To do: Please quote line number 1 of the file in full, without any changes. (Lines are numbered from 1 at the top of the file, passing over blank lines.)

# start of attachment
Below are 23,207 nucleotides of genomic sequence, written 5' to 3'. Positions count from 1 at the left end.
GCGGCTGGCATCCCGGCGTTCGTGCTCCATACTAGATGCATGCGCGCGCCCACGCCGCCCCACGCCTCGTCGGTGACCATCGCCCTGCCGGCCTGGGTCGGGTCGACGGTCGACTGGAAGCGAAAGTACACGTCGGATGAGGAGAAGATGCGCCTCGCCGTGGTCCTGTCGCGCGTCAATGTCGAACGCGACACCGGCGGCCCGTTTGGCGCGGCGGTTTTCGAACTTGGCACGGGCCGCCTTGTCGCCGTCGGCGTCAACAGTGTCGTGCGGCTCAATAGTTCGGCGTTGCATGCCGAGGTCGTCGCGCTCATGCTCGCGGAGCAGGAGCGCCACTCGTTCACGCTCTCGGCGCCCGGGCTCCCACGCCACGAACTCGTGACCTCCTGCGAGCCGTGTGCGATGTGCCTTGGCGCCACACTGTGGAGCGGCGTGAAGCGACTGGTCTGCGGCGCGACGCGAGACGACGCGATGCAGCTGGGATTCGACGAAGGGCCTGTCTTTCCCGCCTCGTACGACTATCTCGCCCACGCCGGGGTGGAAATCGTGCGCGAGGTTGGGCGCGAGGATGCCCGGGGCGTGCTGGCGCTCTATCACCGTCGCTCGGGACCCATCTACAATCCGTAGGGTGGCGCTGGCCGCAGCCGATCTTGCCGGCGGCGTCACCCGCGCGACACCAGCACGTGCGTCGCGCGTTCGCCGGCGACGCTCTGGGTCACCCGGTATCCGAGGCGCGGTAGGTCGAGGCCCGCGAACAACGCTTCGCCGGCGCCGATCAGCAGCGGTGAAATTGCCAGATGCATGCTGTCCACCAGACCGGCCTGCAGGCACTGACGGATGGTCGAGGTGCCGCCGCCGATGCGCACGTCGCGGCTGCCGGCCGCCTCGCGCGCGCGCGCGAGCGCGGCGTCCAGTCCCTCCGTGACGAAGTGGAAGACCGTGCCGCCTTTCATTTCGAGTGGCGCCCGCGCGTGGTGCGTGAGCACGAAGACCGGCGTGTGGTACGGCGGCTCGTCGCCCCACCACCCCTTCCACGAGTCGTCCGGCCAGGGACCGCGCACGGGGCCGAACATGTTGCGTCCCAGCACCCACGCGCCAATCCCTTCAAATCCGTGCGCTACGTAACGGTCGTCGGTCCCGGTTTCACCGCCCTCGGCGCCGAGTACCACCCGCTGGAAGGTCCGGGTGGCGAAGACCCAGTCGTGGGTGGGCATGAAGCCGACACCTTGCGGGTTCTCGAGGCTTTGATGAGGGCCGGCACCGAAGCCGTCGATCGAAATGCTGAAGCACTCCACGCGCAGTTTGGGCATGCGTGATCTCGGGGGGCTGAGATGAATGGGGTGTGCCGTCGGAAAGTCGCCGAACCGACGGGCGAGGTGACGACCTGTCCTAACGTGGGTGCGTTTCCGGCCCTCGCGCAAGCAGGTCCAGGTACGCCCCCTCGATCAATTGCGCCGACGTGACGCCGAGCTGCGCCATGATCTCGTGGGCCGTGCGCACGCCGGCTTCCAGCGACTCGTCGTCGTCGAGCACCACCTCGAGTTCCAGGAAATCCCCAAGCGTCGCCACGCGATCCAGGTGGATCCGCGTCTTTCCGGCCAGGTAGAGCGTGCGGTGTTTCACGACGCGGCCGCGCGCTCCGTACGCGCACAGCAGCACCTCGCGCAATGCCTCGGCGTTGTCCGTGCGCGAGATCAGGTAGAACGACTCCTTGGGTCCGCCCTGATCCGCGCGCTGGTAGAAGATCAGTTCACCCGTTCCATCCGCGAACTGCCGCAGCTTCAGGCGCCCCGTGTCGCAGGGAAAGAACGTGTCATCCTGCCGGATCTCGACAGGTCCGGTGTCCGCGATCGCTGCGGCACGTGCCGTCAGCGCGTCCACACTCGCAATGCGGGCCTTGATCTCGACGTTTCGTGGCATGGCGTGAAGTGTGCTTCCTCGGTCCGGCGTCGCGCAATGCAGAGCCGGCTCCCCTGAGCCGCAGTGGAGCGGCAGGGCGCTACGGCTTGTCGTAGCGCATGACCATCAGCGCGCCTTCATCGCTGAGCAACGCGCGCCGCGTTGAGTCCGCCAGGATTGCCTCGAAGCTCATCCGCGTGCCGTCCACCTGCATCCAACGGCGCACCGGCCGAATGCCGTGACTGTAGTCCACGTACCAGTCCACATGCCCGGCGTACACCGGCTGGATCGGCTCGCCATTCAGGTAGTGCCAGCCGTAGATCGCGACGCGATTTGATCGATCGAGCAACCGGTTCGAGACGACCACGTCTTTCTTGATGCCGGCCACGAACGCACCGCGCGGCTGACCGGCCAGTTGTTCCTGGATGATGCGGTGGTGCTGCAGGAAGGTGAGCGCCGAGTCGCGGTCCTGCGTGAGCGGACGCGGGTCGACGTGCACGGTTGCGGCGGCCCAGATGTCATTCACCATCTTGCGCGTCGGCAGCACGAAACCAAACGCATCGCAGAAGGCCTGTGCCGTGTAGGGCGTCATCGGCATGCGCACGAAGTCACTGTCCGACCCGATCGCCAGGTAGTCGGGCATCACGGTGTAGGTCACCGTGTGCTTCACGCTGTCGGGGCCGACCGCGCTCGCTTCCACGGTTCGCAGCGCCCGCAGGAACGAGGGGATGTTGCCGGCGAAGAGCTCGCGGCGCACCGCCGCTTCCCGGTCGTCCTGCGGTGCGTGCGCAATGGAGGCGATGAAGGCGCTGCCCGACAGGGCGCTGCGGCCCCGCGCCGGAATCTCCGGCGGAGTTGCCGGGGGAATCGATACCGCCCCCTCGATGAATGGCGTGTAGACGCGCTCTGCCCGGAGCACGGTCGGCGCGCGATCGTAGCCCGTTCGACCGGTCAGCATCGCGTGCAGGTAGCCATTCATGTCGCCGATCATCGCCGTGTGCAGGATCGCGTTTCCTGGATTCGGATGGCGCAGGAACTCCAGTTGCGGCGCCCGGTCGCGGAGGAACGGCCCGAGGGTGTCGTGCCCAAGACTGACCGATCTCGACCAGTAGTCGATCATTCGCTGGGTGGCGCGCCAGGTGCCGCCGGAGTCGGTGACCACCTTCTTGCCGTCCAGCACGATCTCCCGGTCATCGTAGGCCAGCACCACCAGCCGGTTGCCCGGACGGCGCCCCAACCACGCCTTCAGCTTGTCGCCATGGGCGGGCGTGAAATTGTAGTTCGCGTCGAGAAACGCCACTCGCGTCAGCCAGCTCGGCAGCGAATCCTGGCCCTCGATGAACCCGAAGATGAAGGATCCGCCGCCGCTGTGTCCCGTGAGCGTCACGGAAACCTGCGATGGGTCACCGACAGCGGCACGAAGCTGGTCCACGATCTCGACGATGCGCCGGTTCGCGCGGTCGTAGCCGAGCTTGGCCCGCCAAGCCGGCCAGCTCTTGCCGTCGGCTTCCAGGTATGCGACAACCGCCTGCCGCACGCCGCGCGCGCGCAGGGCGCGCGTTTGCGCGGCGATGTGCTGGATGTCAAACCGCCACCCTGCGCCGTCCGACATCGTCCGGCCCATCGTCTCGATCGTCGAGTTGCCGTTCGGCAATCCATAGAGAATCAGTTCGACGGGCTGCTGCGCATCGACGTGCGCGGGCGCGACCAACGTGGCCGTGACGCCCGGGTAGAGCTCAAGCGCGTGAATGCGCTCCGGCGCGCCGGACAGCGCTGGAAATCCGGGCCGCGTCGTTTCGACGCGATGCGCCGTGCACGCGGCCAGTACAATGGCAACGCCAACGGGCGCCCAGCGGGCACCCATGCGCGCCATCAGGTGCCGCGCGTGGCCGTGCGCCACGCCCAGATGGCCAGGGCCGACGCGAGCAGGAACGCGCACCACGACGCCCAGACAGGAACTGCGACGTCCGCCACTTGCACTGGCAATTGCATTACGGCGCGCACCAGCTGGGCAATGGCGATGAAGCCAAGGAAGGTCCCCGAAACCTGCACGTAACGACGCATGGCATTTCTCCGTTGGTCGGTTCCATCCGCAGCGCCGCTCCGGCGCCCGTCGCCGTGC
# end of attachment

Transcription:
Below are 23,207 nucleotides of genomic sequence, written 5' to 3'. Positions count from 1 at the left end.